Hakimi Siboni, Morteza

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  • Publication
    Dielectric Elastomer Composites: Macroscopic Behavior and Instabilities
    (2014-01-01) Hakimi Siboni, Morteza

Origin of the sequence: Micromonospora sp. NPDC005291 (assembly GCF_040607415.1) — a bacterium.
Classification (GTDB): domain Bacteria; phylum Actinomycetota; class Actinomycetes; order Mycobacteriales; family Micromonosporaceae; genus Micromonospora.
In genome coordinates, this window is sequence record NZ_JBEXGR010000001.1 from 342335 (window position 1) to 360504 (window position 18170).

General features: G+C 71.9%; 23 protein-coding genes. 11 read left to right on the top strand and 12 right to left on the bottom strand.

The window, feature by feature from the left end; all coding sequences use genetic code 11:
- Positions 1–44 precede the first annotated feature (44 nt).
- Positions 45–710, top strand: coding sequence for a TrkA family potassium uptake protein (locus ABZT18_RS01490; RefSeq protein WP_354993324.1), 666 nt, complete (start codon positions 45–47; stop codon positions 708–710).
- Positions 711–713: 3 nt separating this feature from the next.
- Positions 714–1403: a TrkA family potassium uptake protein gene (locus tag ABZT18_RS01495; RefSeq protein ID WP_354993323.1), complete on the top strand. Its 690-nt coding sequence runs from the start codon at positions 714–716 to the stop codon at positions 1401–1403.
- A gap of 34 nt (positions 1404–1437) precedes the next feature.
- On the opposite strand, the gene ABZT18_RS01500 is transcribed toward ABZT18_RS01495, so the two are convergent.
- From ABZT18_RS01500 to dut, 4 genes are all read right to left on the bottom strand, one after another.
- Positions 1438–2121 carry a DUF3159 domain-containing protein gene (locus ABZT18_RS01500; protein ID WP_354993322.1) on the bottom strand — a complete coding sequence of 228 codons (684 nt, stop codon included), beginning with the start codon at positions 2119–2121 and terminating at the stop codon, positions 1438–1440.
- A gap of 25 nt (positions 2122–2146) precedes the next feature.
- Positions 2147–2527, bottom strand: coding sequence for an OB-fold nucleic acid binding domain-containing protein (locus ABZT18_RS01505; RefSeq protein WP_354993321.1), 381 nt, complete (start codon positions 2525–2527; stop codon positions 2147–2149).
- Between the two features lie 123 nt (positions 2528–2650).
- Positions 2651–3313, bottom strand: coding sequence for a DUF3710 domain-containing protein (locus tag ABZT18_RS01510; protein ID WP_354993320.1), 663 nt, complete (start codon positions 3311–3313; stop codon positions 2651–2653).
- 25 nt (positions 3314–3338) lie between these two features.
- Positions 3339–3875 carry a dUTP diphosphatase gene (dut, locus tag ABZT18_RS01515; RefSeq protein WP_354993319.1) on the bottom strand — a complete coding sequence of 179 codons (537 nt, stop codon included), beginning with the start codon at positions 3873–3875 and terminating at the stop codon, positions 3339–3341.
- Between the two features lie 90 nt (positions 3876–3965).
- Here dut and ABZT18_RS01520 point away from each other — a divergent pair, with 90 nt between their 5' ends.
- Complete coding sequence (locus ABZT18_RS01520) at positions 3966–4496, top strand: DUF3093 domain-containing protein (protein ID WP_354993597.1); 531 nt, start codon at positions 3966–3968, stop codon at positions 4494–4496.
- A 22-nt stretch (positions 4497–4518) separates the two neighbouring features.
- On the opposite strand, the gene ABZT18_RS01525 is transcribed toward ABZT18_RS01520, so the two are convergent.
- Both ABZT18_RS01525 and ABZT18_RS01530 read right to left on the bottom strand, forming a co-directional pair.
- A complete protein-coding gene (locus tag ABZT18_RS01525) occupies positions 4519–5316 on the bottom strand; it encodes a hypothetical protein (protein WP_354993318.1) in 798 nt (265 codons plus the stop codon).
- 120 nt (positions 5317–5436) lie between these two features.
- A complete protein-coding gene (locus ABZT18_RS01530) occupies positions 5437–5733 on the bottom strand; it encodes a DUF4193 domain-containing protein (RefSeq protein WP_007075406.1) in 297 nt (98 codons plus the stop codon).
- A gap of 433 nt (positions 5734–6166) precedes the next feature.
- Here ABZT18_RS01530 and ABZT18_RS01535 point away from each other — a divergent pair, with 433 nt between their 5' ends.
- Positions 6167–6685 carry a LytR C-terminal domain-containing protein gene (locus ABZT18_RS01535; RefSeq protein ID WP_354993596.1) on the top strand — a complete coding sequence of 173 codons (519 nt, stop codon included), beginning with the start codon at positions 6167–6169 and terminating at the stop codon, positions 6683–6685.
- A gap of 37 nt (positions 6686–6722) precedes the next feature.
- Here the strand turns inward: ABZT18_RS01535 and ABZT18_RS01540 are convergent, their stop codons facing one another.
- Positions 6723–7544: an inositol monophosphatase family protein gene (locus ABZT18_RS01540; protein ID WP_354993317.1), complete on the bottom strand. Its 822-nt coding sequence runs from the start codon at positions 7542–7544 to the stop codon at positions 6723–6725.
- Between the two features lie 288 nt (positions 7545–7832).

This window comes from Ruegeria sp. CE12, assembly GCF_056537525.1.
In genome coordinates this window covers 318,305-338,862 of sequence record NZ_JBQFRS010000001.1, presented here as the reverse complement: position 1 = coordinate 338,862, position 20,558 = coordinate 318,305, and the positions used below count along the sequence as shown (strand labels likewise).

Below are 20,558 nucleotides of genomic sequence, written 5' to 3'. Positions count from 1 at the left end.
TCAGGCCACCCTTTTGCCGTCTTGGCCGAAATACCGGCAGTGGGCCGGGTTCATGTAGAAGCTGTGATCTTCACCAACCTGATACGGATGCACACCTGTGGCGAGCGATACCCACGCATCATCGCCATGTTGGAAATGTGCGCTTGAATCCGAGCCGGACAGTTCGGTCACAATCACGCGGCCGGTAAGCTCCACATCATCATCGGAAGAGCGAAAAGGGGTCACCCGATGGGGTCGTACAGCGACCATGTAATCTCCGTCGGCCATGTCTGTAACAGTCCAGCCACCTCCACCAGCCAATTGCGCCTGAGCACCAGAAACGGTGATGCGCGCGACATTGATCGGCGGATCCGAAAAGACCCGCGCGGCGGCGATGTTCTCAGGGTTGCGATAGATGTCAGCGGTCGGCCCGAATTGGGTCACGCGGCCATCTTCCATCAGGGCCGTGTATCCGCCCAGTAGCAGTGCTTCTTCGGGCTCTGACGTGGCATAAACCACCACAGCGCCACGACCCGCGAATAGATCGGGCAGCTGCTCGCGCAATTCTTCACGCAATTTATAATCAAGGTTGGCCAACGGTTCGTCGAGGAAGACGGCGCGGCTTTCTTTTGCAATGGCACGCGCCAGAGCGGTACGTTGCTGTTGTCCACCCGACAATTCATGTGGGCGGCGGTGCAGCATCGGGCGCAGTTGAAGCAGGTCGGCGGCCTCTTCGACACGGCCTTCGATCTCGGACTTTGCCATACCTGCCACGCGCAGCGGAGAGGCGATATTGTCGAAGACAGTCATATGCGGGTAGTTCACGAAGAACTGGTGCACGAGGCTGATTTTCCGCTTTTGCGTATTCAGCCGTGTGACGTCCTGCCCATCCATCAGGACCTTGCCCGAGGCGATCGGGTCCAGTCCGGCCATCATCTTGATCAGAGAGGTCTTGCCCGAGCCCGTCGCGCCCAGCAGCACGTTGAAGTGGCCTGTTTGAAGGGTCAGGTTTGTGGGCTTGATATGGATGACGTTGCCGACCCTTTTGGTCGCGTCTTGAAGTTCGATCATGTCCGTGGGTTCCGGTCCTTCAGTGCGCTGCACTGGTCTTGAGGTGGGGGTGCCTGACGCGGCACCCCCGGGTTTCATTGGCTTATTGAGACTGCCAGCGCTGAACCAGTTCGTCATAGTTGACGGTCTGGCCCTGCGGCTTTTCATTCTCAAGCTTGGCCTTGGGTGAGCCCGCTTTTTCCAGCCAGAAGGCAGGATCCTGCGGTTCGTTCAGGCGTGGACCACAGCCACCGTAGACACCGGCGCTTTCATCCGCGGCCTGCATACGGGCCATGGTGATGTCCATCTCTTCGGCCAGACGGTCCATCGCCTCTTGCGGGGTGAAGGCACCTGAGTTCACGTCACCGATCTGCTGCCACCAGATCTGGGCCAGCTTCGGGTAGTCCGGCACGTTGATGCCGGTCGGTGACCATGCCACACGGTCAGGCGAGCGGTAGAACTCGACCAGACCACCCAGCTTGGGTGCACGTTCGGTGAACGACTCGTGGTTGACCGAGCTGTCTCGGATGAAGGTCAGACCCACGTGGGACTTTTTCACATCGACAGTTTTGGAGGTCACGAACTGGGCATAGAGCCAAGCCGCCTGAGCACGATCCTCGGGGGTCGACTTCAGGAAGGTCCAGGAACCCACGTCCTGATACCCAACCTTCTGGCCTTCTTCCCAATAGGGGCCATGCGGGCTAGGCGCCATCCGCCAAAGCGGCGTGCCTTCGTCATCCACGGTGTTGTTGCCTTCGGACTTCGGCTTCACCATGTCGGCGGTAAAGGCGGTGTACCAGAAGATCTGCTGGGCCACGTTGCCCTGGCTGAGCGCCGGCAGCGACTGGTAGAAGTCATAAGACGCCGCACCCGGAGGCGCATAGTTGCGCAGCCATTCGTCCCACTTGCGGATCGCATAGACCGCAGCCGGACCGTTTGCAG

Dielectric Elastomers (DEs) are an interesting class of active materials that can exhibit coupled electrical and mechanical behaviors, for example they can respond to an external electric field by changing their shape or size. This unique property is known as electrostriction, and makes such materials promising candidates for a wide range of practical applications, and therefore there is a need for the design of DEs with enhanced electromechanical couplings. In this work we investigate the possibility of enhancing the electrostriction by making composites consisting of one or more family of filler phases in a soft dielectric host. We use homogenization techniques to obtain estimates for the effective response of such DECs under general electrical and mechanical loading conditions. Next, we use the homogenization estimates developed in this work to investigate the effect of various microstructural parameters on the overall response of DECs. We also study failure of DECs as characterized by dielectric breakdown and/or the onset of material instabilities. Two types of material instabilities will be considered: Loss of Positive Definiteness (LPD) and Loss of Ellipticity (LE). Finally, we attempt an optimal design for the microstructure of DECs with enhanced electromechanical couplings, which are capable of achieving large electrostrictive strains before the failure. Our results show that composites consisting of a very small concentration of rigid circular fibers with vanishing contrast in the dielectric properties can achieve the largest electrostrictive strains before failure. Finally, we attempt to study DECs in the post-bifurcated deformation regime. This is important since after the composite loses strong ellipticity, the solution of the homogenization problem may bifurcate into a lower energy (with generally softer mechanical response) solution, which is different from the pre-bifurcated solutions. This raises the interesting possibility of operating DECs in their softer post-bifurcated deformation regimes to further increase the maximum achievable electrostrictive strains.